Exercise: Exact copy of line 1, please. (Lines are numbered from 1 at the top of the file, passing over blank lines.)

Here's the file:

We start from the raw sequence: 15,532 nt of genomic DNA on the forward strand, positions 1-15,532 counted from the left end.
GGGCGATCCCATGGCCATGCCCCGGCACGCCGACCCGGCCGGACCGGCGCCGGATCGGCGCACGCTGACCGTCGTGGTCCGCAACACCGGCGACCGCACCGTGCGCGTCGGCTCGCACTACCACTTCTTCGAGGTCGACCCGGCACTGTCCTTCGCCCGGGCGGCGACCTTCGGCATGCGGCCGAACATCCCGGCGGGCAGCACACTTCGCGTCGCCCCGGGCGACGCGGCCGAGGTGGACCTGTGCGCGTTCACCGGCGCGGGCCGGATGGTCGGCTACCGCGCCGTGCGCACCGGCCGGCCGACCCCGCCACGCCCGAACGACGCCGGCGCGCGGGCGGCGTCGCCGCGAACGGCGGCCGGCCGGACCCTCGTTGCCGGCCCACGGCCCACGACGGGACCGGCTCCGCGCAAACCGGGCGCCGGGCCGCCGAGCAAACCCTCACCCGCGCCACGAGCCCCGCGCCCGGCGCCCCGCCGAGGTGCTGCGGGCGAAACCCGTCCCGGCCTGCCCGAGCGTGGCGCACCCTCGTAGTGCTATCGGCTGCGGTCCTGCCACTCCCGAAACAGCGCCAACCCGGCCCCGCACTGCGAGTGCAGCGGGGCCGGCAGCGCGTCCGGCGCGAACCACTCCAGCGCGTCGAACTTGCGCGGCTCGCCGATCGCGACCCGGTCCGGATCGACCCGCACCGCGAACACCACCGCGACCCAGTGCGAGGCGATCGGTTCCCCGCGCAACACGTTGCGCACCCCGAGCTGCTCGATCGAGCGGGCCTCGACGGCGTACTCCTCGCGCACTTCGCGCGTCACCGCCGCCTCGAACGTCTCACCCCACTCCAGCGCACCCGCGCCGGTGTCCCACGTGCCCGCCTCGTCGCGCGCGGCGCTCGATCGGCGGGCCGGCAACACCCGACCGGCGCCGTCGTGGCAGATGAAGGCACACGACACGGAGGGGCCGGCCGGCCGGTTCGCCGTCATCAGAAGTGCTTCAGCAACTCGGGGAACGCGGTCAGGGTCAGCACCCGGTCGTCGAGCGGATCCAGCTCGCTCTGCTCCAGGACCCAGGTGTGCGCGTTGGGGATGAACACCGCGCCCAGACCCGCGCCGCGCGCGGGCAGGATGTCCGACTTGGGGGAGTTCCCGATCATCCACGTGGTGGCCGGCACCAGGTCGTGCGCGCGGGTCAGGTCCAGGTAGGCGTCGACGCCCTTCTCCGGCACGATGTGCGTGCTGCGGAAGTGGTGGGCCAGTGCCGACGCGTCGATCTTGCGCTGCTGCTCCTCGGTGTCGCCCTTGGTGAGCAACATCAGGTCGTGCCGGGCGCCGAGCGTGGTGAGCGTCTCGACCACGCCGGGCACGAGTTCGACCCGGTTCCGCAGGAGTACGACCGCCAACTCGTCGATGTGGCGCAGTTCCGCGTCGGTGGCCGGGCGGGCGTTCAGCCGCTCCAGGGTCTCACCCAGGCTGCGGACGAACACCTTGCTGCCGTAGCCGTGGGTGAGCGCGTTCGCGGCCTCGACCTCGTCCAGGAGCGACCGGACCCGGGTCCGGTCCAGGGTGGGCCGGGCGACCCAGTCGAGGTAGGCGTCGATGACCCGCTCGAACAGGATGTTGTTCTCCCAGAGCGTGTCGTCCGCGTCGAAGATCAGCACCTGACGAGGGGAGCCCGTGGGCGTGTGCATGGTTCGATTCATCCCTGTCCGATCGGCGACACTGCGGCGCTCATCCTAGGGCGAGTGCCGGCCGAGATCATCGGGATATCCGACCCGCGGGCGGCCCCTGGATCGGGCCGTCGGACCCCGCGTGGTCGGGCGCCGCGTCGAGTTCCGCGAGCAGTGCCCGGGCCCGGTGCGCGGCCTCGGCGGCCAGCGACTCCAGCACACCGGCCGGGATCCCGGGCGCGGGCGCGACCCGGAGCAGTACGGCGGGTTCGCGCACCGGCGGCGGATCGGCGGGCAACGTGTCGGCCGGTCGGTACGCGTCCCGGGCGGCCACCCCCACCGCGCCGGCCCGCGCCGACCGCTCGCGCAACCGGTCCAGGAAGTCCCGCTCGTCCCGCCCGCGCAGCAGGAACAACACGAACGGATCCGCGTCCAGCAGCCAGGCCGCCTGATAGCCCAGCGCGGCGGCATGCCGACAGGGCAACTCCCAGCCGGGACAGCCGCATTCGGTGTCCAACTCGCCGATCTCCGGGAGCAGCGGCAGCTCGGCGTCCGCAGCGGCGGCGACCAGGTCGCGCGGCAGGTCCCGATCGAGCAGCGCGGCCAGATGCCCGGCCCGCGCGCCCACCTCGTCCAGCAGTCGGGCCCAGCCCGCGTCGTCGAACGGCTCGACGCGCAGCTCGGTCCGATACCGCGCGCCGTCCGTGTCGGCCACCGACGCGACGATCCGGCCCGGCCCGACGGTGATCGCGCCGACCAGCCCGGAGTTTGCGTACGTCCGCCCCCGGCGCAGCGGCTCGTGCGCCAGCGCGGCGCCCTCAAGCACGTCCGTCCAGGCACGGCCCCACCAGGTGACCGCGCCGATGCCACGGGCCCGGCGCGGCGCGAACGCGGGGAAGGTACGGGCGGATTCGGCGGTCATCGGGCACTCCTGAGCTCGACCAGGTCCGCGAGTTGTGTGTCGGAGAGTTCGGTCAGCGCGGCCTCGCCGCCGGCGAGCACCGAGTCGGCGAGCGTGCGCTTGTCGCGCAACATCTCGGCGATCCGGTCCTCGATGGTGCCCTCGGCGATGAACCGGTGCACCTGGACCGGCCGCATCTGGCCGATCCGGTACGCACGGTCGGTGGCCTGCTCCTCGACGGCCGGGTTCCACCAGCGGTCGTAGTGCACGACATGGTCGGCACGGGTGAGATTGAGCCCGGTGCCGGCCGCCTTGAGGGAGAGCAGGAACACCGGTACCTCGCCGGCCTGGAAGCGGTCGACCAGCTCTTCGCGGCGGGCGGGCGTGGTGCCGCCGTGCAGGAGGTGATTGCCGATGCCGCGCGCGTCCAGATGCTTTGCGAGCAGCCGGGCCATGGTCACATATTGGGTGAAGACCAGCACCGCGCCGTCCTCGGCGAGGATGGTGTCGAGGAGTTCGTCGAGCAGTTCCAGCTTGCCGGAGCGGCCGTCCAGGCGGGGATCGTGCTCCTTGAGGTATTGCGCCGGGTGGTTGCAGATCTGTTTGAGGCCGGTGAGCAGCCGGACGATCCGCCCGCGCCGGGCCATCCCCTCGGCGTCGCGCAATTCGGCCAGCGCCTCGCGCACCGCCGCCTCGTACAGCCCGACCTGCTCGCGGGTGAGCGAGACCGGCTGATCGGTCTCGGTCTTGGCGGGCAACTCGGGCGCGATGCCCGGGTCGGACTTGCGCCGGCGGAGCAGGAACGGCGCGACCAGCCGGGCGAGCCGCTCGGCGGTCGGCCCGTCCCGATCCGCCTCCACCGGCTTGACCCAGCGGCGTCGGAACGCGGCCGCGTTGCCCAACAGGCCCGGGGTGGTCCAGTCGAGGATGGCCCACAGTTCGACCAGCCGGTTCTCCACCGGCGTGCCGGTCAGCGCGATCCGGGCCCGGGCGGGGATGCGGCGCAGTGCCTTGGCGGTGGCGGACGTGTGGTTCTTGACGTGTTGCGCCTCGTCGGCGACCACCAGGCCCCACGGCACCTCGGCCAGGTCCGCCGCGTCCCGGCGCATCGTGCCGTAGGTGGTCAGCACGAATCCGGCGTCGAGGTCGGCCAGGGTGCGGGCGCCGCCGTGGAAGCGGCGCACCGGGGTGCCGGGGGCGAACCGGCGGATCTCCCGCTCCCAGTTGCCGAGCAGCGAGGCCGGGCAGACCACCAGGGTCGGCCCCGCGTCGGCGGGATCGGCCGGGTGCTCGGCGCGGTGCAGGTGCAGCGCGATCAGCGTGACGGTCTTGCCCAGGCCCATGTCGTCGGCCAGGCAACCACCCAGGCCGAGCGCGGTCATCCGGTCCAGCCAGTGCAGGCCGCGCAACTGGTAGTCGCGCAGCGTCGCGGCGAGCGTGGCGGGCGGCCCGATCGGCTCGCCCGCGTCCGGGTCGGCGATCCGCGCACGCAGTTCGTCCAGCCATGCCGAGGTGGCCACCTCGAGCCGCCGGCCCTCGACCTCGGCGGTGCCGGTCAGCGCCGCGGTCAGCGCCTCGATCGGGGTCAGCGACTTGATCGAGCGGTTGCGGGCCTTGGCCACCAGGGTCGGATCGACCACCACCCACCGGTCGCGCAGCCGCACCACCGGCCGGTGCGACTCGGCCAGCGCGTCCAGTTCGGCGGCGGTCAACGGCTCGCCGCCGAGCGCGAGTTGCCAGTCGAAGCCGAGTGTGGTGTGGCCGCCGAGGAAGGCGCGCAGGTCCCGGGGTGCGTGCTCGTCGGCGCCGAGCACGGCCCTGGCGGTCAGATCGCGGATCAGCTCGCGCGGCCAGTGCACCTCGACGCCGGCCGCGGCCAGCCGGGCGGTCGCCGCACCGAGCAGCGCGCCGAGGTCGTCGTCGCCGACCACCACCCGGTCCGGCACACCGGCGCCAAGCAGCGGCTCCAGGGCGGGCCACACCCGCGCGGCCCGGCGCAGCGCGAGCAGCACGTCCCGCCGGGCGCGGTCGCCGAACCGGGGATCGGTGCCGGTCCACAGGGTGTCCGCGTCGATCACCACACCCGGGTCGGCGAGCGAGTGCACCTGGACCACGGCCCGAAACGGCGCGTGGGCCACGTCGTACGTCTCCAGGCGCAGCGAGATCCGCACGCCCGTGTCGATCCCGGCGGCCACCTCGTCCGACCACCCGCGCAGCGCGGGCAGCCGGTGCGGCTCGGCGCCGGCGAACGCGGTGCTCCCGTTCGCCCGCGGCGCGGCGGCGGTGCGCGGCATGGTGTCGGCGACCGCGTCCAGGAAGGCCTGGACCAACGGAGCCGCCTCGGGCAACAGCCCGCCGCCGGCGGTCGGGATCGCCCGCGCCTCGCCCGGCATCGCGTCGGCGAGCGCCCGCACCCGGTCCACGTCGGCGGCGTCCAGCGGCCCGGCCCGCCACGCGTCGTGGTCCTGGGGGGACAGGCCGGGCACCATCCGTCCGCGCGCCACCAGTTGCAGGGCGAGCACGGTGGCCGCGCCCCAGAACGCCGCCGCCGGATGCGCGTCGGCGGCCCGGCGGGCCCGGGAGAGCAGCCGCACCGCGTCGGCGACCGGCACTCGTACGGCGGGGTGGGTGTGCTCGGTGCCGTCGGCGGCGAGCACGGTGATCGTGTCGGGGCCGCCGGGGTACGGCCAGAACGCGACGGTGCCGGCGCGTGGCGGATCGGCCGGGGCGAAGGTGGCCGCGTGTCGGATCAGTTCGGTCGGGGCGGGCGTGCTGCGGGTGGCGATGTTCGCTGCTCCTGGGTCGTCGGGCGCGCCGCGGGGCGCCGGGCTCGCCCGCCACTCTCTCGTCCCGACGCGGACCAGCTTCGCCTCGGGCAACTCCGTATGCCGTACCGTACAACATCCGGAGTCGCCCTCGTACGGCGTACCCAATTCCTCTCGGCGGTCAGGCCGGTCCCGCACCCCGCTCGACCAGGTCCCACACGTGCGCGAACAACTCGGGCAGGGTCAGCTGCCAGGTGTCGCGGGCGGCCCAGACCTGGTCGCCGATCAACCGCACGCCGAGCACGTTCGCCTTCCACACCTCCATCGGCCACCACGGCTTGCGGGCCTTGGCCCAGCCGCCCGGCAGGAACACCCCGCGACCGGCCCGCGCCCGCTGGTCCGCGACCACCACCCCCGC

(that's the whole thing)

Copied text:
We start from the raw sequence: 15,532 nt of genomic DNA on the forward strand, positions 1-15,532 counted from the left end.